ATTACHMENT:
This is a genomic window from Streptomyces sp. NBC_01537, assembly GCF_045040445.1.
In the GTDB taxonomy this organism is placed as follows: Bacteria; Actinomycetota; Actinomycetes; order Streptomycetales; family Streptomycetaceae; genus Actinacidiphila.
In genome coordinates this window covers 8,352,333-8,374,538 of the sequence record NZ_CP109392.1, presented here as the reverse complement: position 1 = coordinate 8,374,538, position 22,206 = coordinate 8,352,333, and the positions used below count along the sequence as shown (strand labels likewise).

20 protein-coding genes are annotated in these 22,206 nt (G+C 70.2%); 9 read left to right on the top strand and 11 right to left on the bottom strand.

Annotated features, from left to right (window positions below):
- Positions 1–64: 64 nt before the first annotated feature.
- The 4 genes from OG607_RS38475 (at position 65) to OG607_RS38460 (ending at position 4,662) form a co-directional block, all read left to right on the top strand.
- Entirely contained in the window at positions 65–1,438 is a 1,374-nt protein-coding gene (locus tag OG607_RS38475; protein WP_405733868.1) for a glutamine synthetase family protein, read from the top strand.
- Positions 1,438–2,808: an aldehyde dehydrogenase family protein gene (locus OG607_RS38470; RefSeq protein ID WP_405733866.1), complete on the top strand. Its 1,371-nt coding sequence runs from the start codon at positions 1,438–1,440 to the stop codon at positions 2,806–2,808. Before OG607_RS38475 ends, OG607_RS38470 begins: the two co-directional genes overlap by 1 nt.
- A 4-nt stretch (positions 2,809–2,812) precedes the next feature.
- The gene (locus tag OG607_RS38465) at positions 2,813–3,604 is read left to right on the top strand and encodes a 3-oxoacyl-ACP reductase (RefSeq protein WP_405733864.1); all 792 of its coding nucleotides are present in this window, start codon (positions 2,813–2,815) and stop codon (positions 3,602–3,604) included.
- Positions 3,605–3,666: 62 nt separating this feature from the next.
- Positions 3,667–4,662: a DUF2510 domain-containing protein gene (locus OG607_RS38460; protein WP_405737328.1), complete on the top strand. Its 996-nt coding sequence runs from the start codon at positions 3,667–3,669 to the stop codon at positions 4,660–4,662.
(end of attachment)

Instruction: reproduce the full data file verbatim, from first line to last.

This is a genomic window from Streptomyces sp. NBC_01537, assembly GCF_045040445.1.
In the GTDB taxonomy this organism is placed as follows: Bacteria; Actinomycetota; Actinomycetes; order Streptomycetales; family Streptomycetaceae; genus Actinacidiphila.
In genome coordinates this window covers 8,352,333-8,374,538 of the sequence record NZ_CP109392.1, presented here as the reverse complement: position 1 = coordinate 8,374,538, position 22,206 = coordinate 8,352,333, and the positions used below count along the sequence as shown (strand labels likewise).

20 protein-coding genes are annotated in these 22,206 nt (G+C 70.2%); 9 read left to right on the top strand and 11 right to left on the bottom strand.

Annotated features, from left to right (window positions below):
- Positions 1–64: 64 nt before the first annotated feature.
- The 4 genes from OG607_RS38475 (at position 65) to OG607_RS38460 (ending at position 4,662) form a co-directional block, all read left to right on the top strand.
- Entirely contained in the window at positions 65–1,438 is a 1,374-nt protein-coding gene (locus tag OG607_RS38475; protein WP_405733868.1) for a glutamine synthetase family protein, read from the top strand.
- Positions 1,438–2,808: an aldehyde dehydrogenase family protein gene (locus OG607_RS38470; RefSeq protein ID WP_405733866.1), complete on the top strand. Its 1,371-nt coding sequence runs from the start codon at positions 1,438–1,440 to the stop codon at positions 2,806–2,808. Before OG607_RS38475 ends, OG607_RS38470 begins: the two co-directional genes overlap by 1 nt.
- A 4-nt stretch (positions 2,809–2,812) precedes the next feature.
- The gene (locus tag OG607_RS38465) at positions 2,813–3,604 is read left to right on the top strand and encodes a 3-oxoacyl-ACP reductase (RefSeq protein WP_405733864.1); all 792 of its coding nucleotides are present in this window, start codon (positions 2,813–2,815) and stop codon (positions 3,602–3,604) included.
- Positions 3,605–3,666: 62 nt separating this feature from the next.
- Positions 3,667–4,662: a DUF2510 domain-containing protein gene (locus OG607_RS38460; protein WP_405737328.1), complete on the top strand. Its 996-nt coding sequence runs from the start codon at positions 3,667–3,669 to the stop codon at positions 4,660–4,662.